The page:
This comes from Donna Cunningham via Top Ten Sources (thank you Elsa!!):
Nothing makes us madder than some darned fool telling us the truth! If we grew up in dysfunctional families, in order to survive our upbringing, we learned to be highly sensitive, reactive, and always on the alert for a threat to the status quo. Thus, we tend to be easily wounded by even the gentlest reminder of the shortcomings of ourselves, our families, or other codependent ties. We may react with rage to even the most constructive of criticisms. In order to protect our denial, we may go so far as to sever relationships with people who are unwise enough to rock the boat with the facts. (No one said we were easy to live with!) . . .
Anger is the guard dog of denial. In some cases, the denial is so strong or the ego so vulnerable that anger is a pit bull. Do you resent people who puncture your illusions, threaten your denial about your own or loved one’s addictions or destructive behaviors, or make you face up to your shortcomings? Do you respond by closing down, running away, or cutting off the relationship? If so, you short-circuit your own growth and deny yourself real intimacy with others, an intimacy based on mutual honesty.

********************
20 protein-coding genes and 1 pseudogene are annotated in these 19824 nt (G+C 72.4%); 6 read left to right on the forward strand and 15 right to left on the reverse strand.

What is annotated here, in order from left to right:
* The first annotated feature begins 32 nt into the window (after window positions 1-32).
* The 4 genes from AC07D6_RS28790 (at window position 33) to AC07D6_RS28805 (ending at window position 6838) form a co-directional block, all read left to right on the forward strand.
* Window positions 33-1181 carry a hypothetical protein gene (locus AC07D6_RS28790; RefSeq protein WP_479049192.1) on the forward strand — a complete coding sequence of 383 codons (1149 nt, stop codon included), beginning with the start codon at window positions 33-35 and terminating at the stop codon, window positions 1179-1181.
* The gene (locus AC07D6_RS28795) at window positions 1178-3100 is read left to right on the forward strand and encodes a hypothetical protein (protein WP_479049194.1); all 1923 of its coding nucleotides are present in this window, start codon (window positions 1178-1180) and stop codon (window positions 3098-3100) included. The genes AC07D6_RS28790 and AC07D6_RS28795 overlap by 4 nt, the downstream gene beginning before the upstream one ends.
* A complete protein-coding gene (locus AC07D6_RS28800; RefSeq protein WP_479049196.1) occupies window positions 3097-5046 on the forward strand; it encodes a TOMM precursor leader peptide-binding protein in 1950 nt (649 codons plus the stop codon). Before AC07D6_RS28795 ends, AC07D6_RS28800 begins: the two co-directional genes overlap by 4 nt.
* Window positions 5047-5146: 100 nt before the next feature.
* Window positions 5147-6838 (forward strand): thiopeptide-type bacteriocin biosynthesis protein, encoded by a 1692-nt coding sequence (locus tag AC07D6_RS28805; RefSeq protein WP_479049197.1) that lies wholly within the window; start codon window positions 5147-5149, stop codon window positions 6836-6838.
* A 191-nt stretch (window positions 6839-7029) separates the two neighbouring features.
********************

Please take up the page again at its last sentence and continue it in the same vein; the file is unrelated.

Anger keeps the past alive. [emphasis added] . . . In the course of our lives, we who come from dysfunctional families have had many causes for anger. Terrible things may have happened to us and to other family members because of our parents’ problems. As adults, because many of us didn’t know how to assert ourselves, we may play out the victim role. Our conditioned reaction patterns can leave a trail of broken relationships.
Anger may be all we have left to connect us to a family member, an old lover, or a former friend. By continuing to hold on to it, we keep the relationship alive and current, at least in our own minds. We make that person or incident very important in our lives and give them enormous power. We’d like to believe we’re still as important to them–not accepting that they may barely think of us at all any more.
The more energy we invest in the past in the form of anger, the less energy we have available for more intimacy and a better life today. It’s like putting a militia to work guarding a cemetery, when the same labor force could have built a new road.
Read more here. Many of us try to hide or suppress our anger, others hold onto anger for protection. This article states the issues very well, and offers tools for replacing anger with more constructive tools for protecting the Self.